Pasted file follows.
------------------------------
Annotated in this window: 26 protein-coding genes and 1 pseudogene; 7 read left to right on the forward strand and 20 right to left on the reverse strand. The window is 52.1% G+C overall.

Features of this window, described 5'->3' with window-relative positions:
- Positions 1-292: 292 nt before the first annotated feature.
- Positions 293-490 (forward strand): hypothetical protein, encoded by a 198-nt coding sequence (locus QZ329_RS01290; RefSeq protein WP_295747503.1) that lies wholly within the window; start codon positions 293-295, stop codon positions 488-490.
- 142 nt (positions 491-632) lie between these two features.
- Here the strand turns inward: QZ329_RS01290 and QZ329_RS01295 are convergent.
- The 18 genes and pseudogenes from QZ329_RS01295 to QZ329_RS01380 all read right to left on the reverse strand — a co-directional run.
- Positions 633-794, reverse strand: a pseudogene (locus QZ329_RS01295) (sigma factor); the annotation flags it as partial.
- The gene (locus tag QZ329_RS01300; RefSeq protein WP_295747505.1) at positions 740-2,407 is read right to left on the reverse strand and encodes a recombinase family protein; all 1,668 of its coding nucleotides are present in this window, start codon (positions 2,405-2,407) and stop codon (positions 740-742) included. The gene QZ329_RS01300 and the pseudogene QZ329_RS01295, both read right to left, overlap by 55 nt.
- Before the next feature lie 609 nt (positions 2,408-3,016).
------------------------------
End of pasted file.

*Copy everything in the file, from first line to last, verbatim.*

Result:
Annotated in this window: 26 protein-coding genes and 1 pseudogene; 7 read left to right on the forward strand and 20 right to left on the reverse strand. The window is 52.1% G+C overall.

Features of this window, described 5'->3' with window-relative positions:
- Positions 1-292: 292 nt before the first annotated feature.
- Positions 293-490 (forward strand): hypothetical protein, encoded by a 198-nt coding sequence (locus QZ329_RS01290; RefSeq protein WP_295747503.1) that lies wholly within the window; start codon positions 293-295, stop codon positions 488-490.
- 142 nt (positions 491-632) lie between these two features.
- Here the strand turns inward: QZ329_RS01290 and QZ329_RS01295 are convergent.
- The 18 genes and pseudogenes from QZ329_RS01295 to QZ329_RS01380 all read right to left on the reverse strand — a co-directional run.
- Positions 633-794, reverse strand: a pseudogene (locus QZ329_RS01295) (sigma factor); the annotation flags it as partial.
- The gene (locus tag QZ329_RS01300; RefSeq protein WP_295747505.1) at positions 740-2,407 is read right to left on the reverse strand and encodes a recombinase family protein; all 1,668 of its coding nucleotides are present in this window, start codon (positions 2,405-2,407) and stop codon (positions 740-742) included. The gene QZ329_RS01300 and the pseudogene QZ329_RS01295, both read right to left, overlap by 55 nt.
- Before the next feature lie 609 nt (positions 2,408-3,016).